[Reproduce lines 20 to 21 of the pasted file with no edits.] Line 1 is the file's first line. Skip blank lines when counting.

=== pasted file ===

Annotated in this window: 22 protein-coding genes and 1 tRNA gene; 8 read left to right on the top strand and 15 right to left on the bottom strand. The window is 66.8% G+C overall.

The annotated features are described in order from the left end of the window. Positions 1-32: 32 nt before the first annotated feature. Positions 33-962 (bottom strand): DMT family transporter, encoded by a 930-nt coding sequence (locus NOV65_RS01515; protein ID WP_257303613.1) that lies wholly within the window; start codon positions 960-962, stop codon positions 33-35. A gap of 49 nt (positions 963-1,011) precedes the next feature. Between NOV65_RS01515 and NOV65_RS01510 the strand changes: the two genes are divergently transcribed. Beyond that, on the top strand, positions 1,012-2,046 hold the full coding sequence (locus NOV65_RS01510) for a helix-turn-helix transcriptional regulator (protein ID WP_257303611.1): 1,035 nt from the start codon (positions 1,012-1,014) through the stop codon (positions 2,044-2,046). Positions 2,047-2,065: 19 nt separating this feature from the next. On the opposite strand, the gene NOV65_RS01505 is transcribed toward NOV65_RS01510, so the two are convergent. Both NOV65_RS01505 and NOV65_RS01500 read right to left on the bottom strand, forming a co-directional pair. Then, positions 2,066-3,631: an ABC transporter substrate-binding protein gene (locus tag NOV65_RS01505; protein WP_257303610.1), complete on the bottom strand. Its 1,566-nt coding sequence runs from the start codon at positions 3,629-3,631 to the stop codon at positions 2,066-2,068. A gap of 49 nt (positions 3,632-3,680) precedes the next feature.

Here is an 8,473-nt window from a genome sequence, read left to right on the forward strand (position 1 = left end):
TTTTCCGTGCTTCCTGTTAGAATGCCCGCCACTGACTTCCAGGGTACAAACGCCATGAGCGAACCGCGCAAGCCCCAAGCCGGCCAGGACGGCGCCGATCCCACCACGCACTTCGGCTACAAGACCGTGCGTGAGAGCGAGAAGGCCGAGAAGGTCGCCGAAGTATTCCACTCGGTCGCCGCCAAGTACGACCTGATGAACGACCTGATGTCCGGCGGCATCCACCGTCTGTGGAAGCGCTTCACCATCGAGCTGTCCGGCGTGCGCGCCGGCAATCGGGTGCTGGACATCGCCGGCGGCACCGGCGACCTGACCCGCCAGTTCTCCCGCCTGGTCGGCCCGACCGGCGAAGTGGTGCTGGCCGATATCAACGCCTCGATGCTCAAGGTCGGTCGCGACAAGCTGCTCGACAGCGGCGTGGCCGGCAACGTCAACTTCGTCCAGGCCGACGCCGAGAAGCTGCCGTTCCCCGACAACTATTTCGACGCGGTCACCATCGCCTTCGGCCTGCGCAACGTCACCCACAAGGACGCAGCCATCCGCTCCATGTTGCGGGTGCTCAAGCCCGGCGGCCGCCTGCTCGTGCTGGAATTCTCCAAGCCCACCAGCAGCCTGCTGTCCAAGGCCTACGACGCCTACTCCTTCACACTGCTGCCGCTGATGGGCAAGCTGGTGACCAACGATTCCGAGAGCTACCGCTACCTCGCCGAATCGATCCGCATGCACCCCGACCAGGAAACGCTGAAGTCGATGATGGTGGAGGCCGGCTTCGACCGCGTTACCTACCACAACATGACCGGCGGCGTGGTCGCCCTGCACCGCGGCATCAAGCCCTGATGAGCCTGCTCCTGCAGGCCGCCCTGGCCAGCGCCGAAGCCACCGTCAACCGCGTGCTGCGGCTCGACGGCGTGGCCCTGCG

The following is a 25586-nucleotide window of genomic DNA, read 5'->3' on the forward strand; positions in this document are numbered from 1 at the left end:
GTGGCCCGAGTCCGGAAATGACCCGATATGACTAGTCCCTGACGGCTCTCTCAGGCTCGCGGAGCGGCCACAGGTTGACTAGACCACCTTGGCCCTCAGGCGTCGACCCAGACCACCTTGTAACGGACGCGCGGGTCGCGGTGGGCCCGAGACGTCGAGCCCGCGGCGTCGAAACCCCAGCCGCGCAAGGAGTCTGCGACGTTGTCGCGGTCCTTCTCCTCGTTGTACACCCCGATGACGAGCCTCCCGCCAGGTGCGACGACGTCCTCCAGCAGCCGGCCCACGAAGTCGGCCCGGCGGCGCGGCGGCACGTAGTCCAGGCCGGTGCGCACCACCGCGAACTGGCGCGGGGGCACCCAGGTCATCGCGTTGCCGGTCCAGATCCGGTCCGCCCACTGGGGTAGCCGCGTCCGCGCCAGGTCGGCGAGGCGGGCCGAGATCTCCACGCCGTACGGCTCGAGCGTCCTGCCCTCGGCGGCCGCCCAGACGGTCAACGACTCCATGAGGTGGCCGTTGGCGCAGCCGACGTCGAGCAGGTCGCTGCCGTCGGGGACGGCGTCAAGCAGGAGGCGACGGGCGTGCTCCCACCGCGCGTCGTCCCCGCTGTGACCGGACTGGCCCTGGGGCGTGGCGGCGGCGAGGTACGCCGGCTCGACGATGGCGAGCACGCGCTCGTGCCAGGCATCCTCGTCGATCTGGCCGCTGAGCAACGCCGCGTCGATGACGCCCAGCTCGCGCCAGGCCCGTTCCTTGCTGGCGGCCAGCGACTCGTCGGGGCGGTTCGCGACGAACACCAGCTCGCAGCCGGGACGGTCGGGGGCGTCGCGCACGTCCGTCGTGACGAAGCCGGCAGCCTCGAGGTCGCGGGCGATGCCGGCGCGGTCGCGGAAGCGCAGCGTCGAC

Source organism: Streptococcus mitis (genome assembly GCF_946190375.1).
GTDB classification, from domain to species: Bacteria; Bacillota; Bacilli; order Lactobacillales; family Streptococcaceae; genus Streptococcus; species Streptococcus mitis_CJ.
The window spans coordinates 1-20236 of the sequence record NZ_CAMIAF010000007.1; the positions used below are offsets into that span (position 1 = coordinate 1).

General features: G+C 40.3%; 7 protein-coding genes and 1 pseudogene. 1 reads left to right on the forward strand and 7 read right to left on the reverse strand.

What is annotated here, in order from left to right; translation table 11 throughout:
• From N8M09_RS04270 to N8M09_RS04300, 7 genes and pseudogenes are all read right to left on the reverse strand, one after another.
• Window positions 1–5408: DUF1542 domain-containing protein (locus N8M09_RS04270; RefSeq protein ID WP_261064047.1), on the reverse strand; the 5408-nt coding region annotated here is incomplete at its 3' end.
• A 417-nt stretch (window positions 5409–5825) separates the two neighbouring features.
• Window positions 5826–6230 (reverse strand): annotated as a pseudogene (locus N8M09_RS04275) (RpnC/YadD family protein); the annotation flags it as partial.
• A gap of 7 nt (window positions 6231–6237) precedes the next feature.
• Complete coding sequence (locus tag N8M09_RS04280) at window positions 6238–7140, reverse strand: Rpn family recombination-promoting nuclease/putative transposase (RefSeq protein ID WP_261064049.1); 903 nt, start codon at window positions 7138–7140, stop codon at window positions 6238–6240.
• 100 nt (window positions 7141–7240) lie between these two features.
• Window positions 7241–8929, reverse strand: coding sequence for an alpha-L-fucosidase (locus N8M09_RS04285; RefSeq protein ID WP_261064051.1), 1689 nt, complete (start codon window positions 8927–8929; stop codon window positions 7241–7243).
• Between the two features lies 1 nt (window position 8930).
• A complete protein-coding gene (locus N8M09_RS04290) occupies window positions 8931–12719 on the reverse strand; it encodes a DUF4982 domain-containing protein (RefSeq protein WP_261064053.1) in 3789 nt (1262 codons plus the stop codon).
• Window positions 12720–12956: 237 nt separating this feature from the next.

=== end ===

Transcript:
• Between the two features lies 1 nt (window position 8930).
• A complete protein-coding gene (locus N8M09_RS04290) occupies window positions 8931–12719 on the reverse strand; it encodes a DUF4982 domain-containing protein (RefSeq protein WP_261064053.1) in 3789 nt (1262 codons plus the stop codon).